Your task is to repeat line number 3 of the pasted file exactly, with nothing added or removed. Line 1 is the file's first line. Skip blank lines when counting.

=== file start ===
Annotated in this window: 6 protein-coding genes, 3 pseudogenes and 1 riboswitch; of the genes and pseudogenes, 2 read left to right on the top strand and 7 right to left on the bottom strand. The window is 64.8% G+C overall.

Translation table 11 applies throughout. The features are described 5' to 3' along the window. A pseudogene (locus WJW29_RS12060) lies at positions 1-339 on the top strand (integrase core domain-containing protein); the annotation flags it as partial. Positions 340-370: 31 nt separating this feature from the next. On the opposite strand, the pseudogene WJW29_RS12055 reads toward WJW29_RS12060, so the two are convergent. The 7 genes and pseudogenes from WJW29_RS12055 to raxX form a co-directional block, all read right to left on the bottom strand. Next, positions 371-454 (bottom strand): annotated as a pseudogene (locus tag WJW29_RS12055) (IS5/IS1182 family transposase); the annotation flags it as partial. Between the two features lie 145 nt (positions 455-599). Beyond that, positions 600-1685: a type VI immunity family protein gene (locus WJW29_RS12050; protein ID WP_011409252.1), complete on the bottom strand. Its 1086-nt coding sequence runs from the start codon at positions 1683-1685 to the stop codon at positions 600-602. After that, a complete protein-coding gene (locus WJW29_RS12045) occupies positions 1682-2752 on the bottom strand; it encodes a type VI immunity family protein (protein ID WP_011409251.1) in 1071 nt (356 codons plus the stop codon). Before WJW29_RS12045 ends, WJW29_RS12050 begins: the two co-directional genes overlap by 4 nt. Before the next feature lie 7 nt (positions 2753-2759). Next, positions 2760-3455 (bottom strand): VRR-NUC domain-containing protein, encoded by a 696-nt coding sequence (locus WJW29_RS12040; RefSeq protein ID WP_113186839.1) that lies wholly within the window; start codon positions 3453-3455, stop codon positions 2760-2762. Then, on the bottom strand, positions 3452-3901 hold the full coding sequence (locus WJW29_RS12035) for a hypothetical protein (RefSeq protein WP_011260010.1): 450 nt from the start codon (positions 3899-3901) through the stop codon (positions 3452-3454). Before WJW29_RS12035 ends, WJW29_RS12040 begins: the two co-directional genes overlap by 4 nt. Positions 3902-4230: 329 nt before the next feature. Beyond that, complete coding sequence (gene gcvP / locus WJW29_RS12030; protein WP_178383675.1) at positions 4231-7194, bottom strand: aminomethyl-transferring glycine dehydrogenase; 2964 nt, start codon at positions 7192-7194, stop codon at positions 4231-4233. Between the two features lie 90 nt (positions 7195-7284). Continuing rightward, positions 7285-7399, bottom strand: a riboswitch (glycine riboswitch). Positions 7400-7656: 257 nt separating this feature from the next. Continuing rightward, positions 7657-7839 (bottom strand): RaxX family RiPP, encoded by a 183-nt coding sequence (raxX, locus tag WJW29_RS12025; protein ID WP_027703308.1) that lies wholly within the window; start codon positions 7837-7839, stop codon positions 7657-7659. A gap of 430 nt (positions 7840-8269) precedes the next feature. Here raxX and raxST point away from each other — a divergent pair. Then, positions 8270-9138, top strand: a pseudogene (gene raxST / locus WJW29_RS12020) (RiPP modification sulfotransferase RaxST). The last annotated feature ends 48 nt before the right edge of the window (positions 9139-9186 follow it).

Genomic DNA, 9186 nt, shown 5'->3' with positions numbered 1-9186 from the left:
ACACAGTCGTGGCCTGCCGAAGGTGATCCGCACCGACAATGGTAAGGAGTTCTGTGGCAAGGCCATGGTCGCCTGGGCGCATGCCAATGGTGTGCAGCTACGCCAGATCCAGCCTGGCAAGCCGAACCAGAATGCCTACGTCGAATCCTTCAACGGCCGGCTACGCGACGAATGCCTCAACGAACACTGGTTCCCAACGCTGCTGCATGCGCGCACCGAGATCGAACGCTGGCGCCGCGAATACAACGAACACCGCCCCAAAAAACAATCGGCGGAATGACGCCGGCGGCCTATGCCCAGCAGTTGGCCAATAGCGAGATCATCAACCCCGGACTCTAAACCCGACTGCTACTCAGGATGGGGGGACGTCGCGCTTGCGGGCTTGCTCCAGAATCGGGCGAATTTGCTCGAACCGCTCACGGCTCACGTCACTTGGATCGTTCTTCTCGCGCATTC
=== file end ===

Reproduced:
Genomic DNA, 9186 nt, shown 5'->3' with positions numbered 1-9186 from the left: